Lawson Crouse believes in Arizona Coyotes’ long-term vision, core
The Arizona Coyotes’ NHL roster is lacking in names from last year’s team that the organization has committed to long term, so there is significance attached to the new five-year contract for forward Lawson Crouse.
The deal worth an average of $4.3 million per season according to PHNX Sports’ Craig Morgan has Crouse joining Clayton Keller, Nick Schmaltz, Jakob Chychrun, Dysin Mayo and Karel Vejmelka as the sixth player on the roster that is signed beyond the next two years.
Crouse, a restricted free agent this offseason, discussed on Monday why he decided to stay in Arizona.
“I believe in the core of our team and I want to come out of this rebuild on top,” he said. “Arizona has been my home for the last six years and for me to have five more there and try and help the young guys forward and continue to work on my own game and build for the future. We want to be a Stanley Cup team and I believe we can. We just gotta work through it and it’s not always going to be easy but nothing good in life does come easy. In the end, it’ll all be worth it.”
The 25-year-old is coming off a great season in which he set career-highs for goals (20) and points (34) despite playing in only 63 games due to a late-season injury. Crouse has played for the Coyotes since 2016, and this year, he played in his biggest role yet with an average ice time of 17:26 that was also a personal best.
“I think it really just kind of showed what I’m capable of doing,” Crouse said of his performance last year. “As a player, I believe in myself and I feel that I can continue to grow on what I did last year. It’s exciting. Good times for myself and the Coyotes coming forward and looking forward to everything that’s in store.”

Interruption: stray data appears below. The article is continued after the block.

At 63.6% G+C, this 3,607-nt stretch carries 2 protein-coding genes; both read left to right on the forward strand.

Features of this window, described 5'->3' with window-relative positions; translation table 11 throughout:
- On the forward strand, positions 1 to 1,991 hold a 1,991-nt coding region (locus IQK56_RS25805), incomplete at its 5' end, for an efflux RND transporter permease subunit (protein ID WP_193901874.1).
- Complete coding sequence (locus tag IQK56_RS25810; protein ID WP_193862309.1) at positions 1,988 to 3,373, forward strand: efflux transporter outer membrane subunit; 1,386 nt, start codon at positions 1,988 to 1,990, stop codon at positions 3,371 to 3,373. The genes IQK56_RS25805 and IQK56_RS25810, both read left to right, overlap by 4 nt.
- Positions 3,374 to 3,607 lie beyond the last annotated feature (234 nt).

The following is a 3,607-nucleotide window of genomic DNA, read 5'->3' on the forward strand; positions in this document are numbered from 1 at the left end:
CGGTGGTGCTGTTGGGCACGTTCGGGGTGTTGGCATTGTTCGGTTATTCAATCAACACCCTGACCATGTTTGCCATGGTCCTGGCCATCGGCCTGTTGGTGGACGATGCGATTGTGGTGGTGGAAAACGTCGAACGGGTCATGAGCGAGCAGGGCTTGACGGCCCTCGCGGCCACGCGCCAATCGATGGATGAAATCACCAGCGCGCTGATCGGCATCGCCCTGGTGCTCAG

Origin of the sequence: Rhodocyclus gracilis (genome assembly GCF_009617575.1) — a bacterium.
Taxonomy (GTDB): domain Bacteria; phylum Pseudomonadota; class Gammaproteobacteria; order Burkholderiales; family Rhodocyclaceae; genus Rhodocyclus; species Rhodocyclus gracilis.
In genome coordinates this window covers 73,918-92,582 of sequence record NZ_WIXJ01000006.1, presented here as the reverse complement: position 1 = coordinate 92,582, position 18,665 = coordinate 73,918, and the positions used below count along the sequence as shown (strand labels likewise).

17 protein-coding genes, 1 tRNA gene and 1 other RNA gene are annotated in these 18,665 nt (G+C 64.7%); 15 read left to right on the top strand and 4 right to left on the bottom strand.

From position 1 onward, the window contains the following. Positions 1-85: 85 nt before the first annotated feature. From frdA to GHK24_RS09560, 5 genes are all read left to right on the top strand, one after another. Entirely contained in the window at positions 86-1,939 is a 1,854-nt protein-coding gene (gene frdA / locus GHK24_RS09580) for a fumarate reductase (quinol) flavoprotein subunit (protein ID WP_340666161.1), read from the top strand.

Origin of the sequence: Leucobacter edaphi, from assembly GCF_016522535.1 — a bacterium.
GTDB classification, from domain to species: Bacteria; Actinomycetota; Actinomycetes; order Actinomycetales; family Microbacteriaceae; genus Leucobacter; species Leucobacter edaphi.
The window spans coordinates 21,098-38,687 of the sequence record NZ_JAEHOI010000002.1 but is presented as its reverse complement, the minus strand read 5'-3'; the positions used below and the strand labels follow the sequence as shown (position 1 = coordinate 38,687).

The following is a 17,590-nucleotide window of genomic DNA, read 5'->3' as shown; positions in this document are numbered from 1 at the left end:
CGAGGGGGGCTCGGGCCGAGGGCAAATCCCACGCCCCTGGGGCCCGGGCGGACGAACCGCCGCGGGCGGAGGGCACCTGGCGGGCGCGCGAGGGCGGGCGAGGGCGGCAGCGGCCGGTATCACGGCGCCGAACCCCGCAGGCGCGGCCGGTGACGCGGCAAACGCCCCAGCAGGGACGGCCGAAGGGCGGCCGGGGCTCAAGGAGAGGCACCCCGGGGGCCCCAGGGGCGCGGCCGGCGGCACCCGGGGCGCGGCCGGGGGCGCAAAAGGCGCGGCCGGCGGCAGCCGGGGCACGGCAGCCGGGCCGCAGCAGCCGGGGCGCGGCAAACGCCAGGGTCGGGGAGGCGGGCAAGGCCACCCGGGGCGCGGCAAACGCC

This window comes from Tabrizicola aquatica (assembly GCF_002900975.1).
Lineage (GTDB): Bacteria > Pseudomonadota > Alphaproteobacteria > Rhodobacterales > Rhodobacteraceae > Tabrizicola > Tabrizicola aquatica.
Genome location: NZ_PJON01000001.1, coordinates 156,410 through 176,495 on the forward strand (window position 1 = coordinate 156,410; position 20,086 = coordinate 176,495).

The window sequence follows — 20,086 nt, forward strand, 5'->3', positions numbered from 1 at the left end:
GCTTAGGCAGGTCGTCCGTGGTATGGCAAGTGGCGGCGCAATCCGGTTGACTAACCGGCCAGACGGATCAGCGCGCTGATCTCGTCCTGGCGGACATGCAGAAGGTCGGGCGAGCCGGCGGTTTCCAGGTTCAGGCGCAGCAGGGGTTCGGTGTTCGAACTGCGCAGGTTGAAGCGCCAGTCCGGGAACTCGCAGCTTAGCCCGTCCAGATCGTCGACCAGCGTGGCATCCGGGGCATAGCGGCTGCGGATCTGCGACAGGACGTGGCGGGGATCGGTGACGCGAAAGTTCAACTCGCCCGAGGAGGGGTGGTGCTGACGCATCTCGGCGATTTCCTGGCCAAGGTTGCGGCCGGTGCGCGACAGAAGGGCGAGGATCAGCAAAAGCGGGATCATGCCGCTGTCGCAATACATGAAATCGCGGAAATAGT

As Crouse alluded to, part of his role in the future will come down to mentoring some of the younger players on the team. Arizona’s got top 10 picks Dylan Guenther (ninth, 2021) and Logan Cooley (third, 2022) on the way that are going to have big expectations when they make it to the NHL.
Crouse is comfortable in that role.
“Naturally, I consider myself a leader,” Crouse said. “That’s just something that kind of comes natural with the way that I was raised and the way that I play the game. … I definitely realize the situation I’m in and some of the young guys that we have on this team, I know how much of an impact I can make on them by helping them grow as people and grow as players on and off the ice. Kind of just putting in the work and showing them how hard it is and what it truly takes to stay in this league and then continue to grow and eventually be a force in this league.”